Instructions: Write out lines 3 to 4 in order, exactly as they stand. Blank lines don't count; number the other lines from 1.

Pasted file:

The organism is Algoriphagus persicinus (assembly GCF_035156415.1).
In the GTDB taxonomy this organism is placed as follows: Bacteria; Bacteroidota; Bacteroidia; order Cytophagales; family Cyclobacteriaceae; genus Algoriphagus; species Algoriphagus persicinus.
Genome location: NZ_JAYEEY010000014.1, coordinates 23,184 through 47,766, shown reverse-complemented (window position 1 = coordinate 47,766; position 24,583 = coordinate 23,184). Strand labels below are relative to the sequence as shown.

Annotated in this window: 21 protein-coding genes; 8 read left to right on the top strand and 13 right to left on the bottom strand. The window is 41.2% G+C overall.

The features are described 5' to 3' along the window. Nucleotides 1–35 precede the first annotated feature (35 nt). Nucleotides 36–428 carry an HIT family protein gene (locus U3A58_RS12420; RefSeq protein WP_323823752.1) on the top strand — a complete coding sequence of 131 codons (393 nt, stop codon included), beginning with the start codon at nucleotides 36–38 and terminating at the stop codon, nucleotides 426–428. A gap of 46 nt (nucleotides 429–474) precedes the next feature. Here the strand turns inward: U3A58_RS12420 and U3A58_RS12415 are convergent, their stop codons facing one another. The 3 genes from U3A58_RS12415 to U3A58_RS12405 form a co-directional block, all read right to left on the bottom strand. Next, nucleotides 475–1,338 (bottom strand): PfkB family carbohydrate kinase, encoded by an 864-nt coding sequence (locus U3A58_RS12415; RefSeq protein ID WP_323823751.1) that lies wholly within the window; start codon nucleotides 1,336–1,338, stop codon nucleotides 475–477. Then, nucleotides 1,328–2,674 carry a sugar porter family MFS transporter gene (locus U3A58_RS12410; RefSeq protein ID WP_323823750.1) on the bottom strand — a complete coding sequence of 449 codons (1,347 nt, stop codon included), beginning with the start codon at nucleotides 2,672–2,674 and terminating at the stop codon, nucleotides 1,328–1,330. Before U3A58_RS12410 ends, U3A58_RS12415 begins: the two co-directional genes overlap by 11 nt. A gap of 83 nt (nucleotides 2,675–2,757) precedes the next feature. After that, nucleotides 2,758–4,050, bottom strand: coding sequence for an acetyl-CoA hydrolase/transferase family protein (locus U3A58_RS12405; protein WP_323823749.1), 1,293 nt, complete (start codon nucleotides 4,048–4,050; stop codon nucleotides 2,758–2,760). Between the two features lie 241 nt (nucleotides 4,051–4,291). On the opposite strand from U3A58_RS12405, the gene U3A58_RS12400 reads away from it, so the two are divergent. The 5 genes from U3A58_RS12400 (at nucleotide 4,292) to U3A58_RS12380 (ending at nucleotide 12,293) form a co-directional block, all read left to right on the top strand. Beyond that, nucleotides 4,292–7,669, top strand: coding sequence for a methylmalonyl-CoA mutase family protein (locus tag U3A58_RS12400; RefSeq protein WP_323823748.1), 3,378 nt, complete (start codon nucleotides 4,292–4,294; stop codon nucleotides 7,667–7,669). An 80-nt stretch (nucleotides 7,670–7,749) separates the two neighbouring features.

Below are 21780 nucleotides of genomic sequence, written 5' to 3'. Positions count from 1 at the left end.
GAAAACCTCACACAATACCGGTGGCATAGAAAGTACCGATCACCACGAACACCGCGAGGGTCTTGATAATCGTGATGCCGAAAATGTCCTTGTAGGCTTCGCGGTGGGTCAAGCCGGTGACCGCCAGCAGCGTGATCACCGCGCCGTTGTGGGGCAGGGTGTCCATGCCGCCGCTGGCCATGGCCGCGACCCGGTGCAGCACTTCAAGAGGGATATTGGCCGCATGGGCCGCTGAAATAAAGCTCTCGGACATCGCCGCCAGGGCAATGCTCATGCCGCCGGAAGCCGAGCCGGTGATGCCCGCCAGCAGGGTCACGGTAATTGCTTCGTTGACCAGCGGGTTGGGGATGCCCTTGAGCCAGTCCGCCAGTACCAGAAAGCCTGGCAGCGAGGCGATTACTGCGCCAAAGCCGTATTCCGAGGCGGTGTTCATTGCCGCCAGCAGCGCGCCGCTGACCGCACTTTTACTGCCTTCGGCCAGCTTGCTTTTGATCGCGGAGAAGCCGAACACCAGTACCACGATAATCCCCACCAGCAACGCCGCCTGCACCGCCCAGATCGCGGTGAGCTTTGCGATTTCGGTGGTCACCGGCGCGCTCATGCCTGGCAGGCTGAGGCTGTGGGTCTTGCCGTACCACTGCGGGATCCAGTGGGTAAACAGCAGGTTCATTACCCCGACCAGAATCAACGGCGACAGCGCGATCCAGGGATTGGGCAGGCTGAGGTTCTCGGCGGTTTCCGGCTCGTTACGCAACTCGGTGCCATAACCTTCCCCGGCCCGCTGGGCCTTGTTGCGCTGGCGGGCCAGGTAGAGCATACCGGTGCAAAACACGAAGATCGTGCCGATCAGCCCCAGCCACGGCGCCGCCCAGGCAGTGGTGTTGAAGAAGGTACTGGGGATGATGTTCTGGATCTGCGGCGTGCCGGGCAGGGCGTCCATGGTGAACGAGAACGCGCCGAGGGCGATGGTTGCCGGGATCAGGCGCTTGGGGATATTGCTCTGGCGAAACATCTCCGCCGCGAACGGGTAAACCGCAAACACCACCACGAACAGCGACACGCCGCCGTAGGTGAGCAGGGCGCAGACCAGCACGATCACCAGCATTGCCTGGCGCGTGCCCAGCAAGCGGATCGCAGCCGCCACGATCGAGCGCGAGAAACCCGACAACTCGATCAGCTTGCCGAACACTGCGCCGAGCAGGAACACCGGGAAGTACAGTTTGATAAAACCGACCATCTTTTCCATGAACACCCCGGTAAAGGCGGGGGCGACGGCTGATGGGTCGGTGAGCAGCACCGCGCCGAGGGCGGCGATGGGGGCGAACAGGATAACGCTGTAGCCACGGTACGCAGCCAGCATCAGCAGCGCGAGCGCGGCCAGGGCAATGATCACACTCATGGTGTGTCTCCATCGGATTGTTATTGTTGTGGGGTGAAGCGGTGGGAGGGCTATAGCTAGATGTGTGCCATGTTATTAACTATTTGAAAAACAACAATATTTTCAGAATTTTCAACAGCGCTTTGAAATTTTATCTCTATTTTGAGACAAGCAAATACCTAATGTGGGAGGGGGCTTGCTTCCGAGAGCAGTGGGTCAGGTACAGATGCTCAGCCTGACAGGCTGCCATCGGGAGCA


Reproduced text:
Genome location: NZ_JAYEEY010000014.1, coordinates 23,184 through 47,766, shown reverse-complemented (window position 1 = coordinate 47,766; position 24,583 = coordinate 23,184). Strand labels below are relative to the sequence as shown.

Annotated in this window: 21 protein-coding genes; 8 read left to right on the top strand and 13 right to left on the bottom strand. The window is 41.2% G+C overall.